A few weeks ago, I had my health fair screening at work. One of the measures that I take very seriously is a cholesterol test. Over the years, my cholesterol has ranged from 170-250. I have never been offered cholesterol-lowering drugs due to my activity level and my “bad” cholesterol being low. I have had several discussions about family history which is why doctors were not terribly alarmed. It “runs in my family”.
This year, things are a little different. My total cholesterol was 173 and my “good” cholesterol was very high. I laughed and told them all I eat is bacon and coconut oil. The nurse asked me more about coconut oil and we got into a discussion about it. Years ago, coconut oil was absolutely off the table for people with risks of heart disease. My great-grandfather had a heart attack and I vividly remember coconut oil and palm oil products being banned from existence. But things are changing. Coconut oil is back in business.
Not your grandmother’s coconut oil.
Today, you can find virgin or even refined coconut oil on any shelf in most grocery stores. It is a completely different quality and source than the coconut oil products of the ‘70s and ‘80s. Most coconut oil products then were combined with additional trans fats and partially hydrogenated fats. The older coconut oils were refined-deoderized bleached oils, or RDB oils. Todays oils are virgin oils with no mischief mixed in.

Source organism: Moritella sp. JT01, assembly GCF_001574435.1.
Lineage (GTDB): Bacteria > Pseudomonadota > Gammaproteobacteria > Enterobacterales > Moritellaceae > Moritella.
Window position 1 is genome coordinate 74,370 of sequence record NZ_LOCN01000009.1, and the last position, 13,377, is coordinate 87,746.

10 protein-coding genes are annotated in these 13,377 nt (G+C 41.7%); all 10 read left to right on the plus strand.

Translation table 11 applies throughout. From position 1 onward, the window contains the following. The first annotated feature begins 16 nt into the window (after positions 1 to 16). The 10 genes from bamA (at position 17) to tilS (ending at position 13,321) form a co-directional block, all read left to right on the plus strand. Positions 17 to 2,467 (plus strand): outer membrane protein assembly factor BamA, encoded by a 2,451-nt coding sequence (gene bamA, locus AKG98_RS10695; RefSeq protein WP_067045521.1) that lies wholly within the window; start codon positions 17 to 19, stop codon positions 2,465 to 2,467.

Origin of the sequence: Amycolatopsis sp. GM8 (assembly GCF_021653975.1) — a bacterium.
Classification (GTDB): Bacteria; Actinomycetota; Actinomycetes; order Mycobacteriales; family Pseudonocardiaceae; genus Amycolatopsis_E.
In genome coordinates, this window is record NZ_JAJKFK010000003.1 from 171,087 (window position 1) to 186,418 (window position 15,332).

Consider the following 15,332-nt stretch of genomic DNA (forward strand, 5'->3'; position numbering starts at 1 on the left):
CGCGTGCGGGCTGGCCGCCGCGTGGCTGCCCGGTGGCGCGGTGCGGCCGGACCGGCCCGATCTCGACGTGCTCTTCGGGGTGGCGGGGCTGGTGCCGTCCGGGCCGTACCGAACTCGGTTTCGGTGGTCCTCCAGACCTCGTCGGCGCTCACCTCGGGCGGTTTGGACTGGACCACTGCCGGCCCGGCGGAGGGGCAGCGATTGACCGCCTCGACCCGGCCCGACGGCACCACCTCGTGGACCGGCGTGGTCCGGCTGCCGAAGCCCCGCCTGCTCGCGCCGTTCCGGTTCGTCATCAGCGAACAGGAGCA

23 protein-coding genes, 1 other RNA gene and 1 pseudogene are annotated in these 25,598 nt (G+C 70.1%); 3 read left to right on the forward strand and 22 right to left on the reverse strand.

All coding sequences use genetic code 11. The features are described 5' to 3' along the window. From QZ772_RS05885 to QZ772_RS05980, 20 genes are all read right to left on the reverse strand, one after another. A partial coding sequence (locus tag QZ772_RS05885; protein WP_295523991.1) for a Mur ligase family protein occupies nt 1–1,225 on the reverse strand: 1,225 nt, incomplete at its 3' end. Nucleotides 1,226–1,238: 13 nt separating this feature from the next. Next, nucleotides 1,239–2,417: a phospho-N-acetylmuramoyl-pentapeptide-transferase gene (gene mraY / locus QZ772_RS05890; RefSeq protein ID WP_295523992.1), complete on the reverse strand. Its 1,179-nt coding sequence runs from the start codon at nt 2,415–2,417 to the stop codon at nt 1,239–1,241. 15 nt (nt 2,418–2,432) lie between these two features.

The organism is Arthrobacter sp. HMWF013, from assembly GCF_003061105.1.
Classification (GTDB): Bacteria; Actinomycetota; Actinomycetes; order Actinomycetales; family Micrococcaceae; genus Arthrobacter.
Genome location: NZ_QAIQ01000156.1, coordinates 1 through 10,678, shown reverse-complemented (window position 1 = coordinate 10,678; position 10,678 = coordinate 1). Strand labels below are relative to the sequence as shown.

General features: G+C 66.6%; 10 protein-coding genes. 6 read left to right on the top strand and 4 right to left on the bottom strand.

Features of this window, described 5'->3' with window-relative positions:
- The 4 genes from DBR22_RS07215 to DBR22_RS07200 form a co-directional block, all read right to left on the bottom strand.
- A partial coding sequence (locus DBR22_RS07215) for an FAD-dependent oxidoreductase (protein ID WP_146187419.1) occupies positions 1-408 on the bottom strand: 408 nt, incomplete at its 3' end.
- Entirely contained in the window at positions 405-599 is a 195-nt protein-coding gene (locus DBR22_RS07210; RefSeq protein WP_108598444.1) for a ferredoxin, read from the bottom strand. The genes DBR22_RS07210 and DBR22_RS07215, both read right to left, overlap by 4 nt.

The Good is in the Fat
Today’s coconut oils contain some really good things. One of them is lauric acid, a medium-chain triglyceride (MCT) that helps raise that good HDL cholesterol. People can easily digest MCT, which means the fat is converted to energy quicker. Instead of lying around waiting for a slow ride to the arteries, they are being plucked up and used for energy.
Let’s not get too crazy
That being said, as with most things, there are some precautions. If you’re at risk for heart disease, consuming mass quantities of coconut oil or any oil, is not a good idea. As with everything, seek advice from your doctor.